Ellen’s Isle, Loch Katrine (Robert Seldon Duncanson)

Ellen's Isle, Loch Katrine (Robert Seldon Duncanson)

Ellen’s Isle, Loch Katrine (1871) by Robert Seldon Duncanson (1821 – December 21, 1872), the African-American painter associated with the Hudson River School. Oil on canvas. Height: 72.39 cm (28.5 in.), Width: 124.46 cm (49 in.)

Loch Katrine is a freshwater loch in the district of Stirling, Scotland. It is roughly 8 miles long by 2/3 of a mile wide and runs the length of Strath Gartney. It is a popular destination for tourists and day visitors from Glasgow and other nearby towns. The loch derives its name from the term cateran from the Gaelic ceathairne, a collective word meaning cattle thief] or possibly peasantry. Historically this referred to a band of fighting men of a clan; hence the term applied to marauders or cattle-lifters, the most notorious of whom was Rob Roy MacGregor who was born at Glengyle House at the northern end of the Loch.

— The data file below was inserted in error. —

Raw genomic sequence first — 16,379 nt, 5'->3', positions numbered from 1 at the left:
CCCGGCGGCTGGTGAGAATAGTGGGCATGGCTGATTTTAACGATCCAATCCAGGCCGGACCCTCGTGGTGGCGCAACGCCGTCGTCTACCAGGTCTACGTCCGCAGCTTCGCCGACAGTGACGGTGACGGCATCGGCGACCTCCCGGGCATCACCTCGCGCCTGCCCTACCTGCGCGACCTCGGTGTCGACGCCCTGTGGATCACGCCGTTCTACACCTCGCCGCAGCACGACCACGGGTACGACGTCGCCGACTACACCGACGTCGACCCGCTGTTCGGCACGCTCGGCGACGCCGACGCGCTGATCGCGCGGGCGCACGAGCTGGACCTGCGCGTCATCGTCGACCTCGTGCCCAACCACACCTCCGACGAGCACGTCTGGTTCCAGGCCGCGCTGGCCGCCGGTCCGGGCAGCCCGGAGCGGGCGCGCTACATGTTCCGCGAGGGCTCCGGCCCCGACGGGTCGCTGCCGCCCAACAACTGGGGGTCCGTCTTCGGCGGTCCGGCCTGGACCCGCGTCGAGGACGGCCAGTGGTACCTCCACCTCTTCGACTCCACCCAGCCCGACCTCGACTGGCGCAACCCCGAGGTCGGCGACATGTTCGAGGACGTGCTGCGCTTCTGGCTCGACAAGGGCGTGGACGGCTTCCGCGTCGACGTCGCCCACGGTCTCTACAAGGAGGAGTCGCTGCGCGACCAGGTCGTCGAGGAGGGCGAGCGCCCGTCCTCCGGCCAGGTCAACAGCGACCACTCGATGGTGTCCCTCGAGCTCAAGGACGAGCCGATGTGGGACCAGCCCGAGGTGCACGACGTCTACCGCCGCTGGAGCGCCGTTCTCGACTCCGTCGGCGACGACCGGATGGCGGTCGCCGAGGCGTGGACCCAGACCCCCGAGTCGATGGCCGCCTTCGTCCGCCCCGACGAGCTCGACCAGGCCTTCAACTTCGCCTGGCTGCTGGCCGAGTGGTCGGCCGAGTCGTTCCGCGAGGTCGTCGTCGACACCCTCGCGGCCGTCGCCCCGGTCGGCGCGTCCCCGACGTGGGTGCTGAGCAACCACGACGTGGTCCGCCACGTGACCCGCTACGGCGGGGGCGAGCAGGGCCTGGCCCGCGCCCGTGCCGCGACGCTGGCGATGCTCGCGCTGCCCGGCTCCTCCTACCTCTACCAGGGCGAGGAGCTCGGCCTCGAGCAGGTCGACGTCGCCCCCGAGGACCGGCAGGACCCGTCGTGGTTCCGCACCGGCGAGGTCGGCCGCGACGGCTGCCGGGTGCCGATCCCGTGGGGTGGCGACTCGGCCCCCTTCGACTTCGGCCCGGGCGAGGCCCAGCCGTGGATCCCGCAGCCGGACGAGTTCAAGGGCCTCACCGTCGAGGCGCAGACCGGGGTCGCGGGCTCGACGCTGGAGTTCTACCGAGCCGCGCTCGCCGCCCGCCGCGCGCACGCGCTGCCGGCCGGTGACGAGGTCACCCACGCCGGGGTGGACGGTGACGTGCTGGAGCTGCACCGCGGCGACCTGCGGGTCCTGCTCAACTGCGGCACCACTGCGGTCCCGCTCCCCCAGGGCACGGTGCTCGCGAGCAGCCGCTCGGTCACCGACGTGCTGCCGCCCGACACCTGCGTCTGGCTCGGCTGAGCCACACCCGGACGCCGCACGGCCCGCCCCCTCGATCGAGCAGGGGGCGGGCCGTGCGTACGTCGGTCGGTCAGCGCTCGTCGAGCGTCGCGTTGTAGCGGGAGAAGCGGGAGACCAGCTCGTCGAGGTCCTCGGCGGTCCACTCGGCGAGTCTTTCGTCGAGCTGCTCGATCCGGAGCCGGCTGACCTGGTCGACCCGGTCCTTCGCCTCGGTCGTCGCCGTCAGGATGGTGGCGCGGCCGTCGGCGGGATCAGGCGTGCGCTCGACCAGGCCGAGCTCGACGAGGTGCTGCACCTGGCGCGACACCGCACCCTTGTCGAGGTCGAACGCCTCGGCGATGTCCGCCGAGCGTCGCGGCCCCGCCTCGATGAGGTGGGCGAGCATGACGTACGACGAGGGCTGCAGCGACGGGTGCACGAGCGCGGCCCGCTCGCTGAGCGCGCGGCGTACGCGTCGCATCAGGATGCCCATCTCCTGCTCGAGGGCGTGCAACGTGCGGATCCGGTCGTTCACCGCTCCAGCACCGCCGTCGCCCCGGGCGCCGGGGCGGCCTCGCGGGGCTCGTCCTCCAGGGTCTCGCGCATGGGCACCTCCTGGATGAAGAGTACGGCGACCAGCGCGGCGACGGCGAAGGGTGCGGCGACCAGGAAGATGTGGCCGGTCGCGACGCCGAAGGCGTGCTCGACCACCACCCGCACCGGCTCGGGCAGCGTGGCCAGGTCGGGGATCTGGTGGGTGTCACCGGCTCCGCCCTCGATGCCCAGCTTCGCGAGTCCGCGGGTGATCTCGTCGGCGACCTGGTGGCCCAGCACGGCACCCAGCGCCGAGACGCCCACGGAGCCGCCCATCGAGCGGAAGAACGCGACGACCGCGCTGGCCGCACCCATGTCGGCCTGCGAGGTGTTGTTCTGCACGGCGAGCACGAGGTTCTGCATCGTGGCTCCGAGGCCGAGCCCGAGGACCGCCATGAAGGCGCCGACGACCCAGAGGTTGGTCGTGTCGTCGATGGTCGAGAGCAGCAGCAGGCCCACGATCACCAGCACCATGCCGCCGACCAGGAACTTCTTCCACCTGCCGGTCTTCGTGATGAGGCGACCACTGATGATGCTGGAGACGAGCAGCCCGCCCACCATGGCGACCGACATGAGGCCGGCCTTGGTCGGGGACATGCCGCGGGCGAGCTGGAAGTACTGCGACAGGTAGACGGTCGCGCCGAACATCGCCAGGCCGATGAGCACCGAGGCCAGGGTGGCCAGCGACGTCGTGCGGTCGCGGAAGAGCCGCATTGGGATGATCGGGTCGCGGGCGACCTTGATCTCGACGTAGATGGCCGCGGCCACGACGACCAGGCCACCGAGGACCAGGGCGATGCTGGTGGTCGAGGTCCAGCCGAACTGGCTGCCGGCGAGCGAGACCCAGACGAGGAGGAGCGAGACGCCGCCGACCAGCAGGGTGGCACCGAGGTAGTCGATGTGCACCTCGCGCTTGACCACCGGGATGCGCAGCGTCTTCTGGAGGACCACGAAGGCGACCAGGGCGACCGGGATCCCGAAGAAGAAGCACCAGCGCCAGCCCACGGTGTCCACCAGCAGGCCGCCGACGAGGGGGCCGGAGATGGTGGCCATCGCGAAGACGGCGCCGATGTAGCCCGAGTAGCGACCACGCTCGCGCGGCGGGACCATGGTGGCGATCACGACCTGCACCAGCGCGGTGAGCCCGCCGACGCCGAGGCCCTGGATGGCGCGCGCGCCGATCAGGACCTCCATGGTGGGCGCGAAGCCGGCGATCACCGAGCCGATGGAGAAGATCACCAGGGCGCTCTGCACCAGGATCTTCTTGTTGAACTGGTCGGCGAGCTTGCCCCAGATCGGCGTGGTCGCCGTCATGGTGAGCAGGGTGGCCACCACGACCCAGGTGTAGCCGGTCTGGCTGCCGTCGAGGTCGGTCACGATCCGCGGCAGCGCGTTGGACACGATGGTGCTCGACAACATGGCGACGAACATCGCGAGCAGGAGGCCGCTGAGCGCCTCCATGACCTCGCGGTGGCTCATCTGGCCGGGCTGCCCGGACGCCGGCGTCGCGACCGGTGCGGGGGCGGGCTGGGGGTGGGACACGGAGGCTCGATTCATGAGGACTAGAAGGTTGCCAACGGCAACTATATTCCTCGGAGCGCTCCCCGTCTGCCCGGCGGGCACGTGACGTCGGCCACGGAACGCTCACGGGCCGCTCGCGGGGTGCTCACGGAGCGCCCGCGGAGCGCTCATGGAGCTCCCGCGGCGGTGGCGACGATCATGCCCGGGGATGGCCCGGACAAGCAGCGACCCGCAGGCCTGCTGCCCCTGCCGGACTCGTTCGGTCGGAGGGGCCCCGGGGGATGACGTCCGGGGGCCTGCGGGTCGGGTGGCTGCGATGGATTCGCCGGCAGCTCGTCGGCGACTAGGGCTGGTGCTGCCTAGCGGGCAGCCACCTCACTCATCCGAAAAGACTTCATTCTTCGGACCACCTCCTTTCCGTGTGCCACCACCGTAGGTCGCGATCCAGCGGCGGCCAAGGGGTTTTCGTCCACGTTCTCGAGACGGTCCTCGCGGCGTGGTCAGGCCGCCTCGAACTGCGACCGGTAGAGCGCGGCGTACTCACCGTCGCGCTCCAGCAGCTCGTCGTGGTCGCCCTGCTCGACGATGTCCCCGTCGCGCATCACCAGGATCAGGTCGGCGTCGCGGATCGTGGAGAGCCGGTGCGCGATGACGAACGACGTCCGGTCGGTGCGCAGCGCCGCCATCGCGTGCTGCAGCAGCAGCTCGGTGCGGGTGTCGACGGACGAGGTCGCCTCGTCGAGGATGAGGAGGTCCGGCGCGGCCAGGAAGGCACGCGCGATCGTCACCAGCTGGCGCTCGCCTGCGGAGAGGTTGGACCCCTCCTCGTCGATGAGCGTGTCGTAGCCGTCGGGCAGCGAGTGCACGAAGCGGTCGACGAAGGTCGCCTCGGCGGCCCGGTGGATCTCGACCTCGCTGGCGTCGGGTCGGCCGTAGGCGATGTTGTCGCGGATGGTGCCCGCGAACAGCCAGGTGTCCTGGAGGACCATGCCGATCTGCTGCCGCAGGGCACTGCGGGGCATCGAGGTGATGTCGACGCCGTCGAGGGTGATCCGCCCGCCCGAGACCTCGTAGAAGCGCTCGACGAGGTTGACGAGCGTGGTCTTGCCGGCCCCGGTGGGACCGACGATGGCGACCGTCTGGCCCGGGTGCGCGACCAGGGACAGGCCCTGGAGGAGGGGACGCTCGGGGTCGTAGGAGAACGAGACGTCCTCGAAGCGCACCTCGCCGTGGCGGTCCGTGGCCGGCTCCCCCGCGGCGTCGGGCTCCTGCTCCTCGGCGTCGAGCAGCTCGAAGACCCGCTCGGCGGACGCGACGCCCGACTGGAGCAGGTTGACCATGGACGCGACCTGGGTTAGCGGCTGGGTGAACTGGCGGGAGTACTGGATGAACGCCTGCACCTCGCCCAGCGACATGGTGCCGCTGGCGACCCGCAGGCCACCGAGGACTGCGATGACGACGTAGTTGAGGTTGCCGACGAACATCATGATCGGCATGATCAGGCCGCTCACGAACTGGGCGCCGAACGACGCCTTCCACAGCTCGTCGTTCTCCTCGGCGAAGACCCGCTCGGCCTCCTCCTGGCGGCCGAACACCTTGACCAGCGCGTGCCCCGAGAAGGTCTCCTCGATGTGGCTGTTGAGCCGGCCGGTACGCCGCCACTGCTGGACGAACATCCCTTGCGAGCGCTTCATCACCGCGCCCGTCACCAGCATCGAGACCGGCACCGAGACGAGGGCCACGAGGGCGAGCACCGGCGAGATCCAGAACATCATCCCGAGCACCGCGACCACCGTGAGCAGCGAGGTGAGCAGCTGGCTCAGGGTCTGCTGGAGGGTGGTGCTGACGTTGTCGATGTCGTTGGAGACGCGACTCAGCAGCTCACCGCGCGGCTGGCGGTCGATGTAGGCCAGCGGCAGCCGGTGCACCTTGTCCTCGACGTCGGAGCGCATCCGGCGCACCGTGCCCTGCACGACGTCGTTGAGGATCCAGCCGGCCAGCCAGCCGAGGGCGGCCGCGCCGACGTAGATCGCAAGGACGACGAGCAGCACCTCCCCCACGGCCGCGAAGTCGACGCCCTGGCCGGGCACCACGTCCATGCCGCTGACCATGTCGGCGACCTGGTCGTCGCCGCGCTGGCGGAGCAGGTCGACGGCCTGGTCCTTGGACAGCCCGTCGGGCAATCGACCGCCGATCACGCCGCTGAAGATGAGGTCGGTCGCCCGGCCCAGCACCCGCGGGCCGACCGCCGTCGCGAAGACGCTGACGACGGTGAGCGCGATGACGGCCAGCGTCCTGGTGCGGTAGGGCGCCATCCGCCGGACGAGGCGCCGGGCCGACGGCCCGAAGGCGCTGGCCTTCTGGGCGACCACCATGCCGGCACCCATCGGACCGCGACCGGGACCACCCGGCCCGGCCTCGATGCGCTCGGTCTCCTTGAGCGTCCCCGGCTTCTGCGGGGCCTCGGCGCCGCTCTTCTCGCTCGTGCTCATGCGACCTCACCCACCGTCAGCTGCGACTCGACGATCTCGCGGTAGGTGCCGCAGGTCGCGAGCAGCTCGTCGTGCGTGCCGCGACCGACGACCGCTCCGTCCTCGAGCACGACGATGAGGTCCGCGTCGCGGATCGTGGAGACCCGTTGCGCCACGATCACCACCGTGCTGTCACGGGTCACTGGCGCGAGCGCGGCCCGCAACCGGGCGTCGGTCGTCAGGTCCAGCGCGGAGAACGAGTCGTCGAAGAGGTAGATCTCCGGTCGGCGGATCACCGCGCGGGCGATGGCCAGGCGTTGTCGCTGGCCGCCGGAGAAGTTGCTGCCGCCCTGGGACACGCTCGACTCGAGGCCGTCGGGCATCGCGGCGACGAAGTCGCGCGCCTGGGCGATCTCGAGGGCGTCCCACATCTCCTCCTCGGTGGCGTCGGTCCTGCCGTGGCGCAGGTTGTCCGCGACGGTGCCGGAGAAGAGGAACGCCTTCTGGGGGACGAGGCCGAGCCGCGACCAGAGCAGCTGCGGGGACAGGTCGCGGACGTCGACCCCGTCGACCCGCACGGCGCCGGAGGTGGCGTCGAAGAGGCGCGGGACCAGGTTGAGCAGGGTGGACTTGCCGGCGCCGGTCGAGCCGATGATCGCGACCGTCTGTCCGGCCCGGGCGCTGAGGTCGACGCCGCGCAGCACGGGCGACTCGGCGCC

It is the fictional setting of Sir Walter Scott’s poem The Lady of the Lake and of the subsequent opera by Gioachino Rossini, La donna del lago.

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